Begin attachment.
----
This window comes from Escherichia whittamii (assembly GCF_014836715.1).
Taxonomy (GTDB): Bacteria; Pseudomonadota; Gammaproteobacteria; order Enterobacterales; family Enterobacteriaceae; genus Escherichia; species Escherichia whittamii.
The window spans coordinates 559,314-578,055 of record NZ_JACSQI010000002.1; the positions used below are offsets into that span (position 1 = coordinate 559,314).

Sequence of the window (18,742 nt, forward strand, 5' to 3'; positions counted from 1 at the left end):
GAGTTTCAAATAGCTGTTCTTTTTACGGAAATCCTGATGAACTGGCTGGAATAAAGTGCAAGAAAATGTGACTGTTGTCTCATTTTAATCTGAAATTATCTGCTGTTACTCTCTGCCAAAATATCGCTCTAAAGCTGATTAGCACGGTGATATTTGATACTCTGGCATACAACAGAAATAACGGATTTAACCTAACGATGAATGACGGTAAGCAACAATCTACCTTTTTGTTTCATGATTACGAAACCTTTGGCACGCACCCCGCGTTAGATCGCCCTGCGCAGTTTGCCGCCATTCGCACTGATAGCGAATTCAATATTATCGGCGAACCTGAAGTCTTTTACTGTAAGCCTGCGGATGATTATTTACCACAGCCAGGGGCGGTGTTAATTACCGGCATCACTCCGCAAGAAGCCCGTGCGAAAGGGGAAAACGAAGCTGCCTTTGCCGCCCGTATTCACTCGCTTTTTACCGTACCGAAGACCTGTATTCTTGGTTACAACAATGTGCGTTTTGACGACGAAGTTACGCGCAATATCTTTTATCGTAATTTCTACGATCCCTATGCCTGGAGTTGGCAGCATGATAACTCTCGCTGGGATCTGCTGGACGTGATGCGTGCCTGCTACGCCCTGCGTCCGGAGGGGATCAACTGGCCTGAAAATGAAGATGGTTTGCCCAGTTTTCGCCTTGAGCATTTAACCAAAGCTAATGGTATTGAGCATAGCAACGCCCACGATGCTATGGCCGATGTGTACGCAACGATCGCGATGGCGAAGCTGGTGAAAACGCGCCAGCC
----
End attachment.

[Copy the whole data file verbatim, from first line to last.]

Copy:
This window comes from Escherichia whittamii (assembly GCF_014836715.1).
Taxonomy (GTDB): Bacteria; Pseudomonadota; Gammaproteobacteria; order Enterobacterales; family Enterobacteriaceae; genus Escherichia; species Escherichia whittamii.
The window spans coordinates 559,314-578,055 of record NZ_JACSQI010000002.1; the positions used below are offsets into that span (position 1 = coordinate 559,314).

Sequence of the window (18,742 nt, forward strand, 5' to 3'; positions counted from 1 at the left end):
GAGTTTCAAATAGCTGTTCTTTTTACGGAAATCCTGATGAACTGGCTGGAATAAAGTGCAAGAAAATGTGACTGTTGTCTCATTTTAATCTGAAATTATCTGCTGTTACTCTCTGCCAAAATATCGCTCTAAAGCTGATTAGCACGGTGATATTTGATACTCTGGCATACAACAGAAATAACGGATTTAACCTAACGATGAATGACGGTAAGCAACAATCTACCTTTTTGTTTCATGATTACGAAACCTTTGGCACGCACCCCGCGTTAGATCGCCCTGCGCAGTTTGCCGCCATTCGCACTGATAGCGAATTCAATATTATCGGCGAACCTGAAGTCTTTTACTGTAAGCCTGCGGATGATTATTTACCACAGCCAGGGGCGGTGTTAATTACCGGCATCACTCCGCAAGAAGCCCGTGCGAAAGGGGAAAACGAAGCTGCCTTTGCCGCCCGTATTCACTCGCTTTTTACCGTACCGAAGACCTGTATTCTTGGTTACAACAATGTGCGTTTTGACGACGAAGTTACGCGCAATATCTTTTATCGTAATTTCTACGATCCCTATGCCTGGAGTTGGCAGCATGATAACTCTCGCTGGGATCTGCTGGACGTGATGCGTGCCTGCTACGCCCTGCGTCCGGAGGGGATCAACTGGCCTGAAAATGAAGATGGTTTGCCCAGTTTTCGCCTTGAGCATTTAACCAAAGCTAATGGTATTGAGCATAGCAACGCCCACGATGCTATGGCCGATGTGTACGCAACGATCGCGATGGCGAAGCTGGTGAAAACGCGCCAGCC